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The Pentagon Papers was the name given to a secret Department of Defense study of U.S. political and military involvement in Vietnam from 1945 to 1967, prepared at the request of Secretary of Defense Robert McNamara in 1967. As the Vietnam War dragged on and the U.S. military presence in South Vietnam increased to more than 500,000 troops by 1968, the military analyst Daniel Ellsberg (who had worked on the study) came to oppose the war, and decided that the information contained in the Pentagon Papers should be more widely available to the American public. He secretly photocopied the report and in March 1971 gave the copy to The New York Times, which subsequently published a series of articles based on the report’s findings. Amid the national and international uproar that followed, the federal government tried unsuccessfully to block publication of the Pentagon Papers on grounds of national security. Continue reading
President Lyndon Johnson chose William Westmoreland, a distinguished veteran of World War II and the Korean War, to command the U.S. Military Assistance Command in Vietnam (MACV) in June 1964. Over the next four years, the general directed much of U.S. military strategy during the Vietnam War, spearheading the buildup of American troops in the region from 16,000 to more than 500,000. His strategy of attrition aimed to inflict heavy losses on North Vietnamese and Viet Cong forces using superior U.S. firepower, but resulted in a costly stalemate by late 1967.
The enemy’s ambitious Tet Offensive in early 1968 cast serious doubt on Westmoreland’s claims of progress in the war effort, even as he called for some 200,000 more troops. Growing antiwar sentiment on the home front led President Johnson to halt bombing attacks on North Vietnam in March 1968, and in June he replaced Westmoreland in command of the MACV. Back in the United States, Westmoreland fought off criticisms of his conduct of the war (including a libel lawsuit against CBS News) and became a dedicated supporter of Vietnam veterans. Continue reading
Of the nearly 1 million Americans who served on active duty in the U.S. Armed Forces during the Vietnam War era (1964-75), many were or went on to become famous in diverse fields such as politics, entertainment, sports and journalism. The young Navy pilot John McCain, son of a four-star admiral, spent five and a half years as a prisoner of war in Vietnam before going on to become a longtime senator from Arizona and a Republican presidential candidate. Oliver Stone, who served in an infantry division in Vietnam for 15 months, drew on his experience in the war for films like “Platoon” (1986) and “Born on the Fourth of July” (1989), both of which earned him Academy Awards for Best Director. These men are just two of the most famous American veterans of the Vietnam War. Continue reading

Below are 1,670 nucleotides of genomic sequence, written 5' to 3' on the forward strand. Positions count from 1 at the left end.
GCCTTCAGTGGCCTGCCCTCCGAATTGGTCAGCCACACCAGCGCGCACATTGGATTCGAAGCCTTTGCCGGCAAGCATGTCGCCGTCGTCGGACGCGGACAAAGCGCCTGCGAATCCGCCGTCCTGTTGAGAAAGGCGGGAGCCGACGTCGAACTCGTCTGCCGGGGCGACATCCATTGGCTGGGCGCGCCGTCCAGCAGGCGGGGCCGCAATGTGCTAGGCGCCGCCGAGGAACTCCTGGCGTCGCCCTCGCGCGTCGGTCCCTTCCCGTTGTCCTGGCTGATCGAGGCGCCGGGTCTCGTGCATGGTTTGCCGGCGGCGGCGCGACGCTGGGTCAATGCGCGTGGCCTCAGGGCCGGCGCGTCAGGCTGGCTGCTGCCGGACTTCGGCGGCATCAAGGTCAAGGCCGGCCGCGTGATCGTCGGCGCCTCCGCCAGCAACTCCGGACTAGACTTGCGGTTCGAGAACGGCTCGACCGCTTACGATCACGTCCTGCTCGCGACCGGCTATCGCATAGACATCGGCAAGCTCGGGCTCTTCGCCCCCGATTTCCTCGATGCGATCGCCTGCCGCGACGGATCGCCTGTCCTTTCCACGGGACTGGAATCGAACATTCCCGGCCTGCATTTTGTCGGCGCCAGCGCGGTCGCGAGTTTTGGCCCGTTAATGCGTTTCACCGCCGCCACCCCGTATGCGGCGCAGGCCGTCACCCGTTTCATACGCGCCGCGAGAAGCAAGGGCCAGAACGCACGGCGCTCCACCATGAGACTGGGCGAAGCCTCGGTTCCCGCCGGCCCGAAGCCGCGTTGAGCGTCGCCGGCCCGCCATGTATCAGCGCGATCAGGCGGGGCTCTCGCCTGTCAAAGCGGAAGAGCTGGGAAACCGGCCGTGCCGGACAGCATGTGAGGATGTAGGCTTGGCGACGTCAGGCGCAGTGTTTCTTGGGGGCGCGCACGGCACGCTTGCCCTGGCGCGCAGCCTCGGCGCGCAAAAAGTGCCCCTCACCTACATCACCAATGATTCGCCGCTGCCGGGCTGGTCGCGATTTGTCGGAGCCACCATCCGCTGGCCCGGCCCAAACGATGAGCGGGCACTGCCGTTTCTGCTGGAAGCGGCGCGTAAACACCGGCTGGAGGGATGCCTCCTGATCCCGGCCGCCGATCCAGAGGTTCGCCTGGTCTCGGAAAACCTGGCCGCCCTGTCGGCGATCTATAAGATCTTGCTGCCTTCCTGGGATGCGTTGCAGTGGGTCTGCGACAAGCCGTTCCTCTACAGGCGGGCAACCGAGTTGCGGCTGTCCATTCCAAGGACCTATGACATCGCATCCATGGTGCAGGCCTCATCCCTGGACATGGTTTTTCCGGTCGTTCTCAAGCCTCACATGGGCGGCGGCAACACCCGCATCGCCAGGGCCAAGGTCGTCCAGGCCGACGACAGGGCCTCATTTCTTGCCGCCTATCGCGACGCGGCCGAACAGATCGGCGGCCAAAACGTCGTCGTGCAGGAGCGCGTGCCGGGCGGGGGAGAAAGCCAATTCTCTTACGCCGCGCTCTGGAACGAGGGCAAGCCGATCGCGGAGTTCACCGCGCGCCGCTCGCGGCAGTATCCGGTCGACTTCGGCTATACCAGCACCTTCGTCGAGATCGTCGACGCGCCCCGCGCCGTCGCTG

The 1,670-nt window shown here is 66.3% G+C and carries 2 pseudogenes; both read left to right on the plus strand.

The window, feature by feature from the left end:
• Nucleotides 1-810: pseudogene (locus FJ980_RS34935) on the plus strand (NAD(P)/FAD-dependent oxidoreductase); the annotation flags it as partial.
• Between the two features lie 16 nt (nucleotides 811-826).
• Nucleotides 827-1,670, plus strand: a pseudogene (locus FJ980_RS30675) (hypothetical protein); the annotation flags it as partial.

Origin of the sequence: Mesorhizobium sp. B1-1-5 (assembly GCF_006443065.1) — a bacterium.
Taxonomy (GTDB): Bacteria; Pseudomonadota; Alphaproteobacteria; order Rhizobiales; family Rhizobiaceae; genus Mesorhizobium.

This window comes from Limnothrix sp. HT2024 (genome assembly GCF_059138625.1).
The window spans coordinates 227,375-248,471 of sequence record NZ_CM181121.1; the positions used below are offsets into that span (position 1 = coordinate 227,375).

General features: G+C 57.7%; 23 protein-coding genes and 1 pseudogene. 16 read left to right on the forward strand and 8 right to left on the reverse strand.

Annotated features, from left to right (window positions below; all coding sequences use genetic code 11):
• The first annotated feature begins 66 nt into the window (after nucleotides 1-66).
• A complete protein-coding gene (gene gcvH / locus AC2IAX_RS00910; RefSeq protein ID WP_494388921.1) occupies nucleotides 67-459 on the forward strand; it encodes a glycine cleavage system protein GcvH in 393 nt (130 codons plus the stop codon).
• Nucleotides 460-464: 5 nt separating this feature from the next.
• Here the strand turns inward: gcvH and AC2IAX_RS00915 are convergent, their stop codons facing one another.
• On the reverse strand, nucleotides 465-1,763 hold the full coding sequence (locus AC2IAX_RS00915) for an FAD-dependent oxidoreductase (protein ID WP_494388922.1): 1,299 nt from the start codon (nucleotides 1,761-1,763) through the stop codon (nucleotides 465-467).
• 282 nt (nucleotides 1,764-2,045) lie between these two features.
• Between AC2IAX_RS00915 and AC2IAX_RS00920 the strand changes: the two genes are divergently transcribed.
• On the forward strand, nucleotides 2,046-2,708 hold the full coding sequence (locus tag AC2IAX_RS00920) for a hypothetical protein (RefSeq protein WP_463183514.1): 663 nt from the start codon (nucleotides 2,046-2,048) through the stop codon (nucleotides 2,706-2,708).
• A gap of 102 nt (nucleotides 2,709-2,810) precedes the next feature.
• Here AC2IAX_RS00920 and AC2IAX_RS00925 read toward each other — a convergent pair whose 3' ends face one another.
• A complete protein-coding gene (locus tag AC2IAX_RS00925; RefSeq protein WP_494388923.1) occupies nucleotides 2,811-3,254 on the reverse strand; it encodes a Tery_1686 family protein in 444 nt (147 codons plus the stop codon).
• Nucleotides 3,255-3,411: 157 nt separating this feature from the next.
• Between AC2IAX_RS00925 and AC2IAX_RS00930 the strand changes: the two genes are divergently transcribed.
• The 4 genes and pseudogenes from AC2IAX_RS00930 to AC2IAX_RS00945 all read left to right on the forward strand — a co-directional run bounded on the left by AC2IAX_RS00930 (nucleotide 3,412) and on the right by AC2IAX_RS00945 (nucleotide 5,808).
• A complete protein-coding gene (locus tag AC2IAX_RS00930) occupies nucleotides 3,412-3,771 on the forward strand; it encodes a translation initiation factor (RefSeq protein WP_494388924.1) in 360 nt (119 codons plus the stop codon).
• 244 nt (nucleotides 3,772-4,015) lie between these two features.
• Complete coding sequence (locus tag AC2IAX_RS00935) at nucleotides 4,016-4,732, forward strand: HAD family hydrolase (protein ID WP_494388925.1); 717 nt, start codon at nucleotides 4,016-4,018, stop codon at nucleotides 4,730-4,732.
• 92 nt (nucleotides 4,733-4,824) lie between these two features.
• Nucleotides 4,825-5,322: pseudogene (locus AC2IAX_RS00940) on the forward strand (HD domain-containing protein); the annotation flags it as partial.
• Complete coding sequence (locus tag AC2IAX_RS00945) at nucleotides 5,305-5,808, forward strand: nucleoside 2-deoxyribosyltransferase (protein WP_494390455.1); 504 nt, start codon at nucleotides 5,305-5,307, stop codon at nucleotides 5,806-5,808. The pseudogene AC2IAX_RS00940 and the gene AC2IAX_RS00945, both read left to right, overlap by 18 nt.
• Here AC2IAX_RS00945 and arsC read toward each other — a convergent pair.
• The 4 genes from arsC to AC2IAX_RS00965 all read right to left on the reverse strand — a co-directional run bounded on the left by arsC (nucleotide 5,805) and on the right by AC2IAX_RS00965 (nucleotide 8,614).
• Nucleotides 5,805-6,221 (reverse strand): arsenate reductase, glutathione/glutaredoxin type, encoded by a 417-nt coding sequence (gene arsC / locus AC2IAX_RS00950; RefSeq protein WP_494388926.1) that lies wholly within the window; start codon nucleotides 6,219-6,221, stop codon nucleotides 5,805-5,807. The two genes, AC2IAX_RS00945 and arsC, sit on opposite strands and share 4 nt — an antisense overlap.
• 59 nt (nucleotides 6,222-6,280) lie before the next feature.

From air power to infantry to chemicals, the weapons used in the Vietnam War were more devastating than those of any previous conflict. United States and South Vietnamese forces relied heavily on their superior air power, including B-52 bombers and other aircraft that dropped thousands of pounds of explosives over North Vietnam and Communist targets in South Vietnam. While U.S. troops and their allies used mainly American-manufactured weapons, Communist forces used weapons manufactured in the Soviet Union and China. In addition to artillery and infantry weapons, both sides utilized a variety of tools to further their war aims, including highly toxic chemical defoliants or herbicides (on the U.S. side) and inventive booby traps using sharpened bamboo sticks or crossbows triggered by tripwires (on the North Vietnamese-Viet Cong side). Continue reading
Hill Trap Maneuver
In or around 1966, the NVA began to develop a new maneuver, which was called the ‘Hill Trap’ maneuver. This maneuver sought to exploit the known battle habits of US troops by drawing them into a mountainous killing ground where a defense in depth, combined with standoff bombardments and rear attacks, would likely annihilate them. Continue reading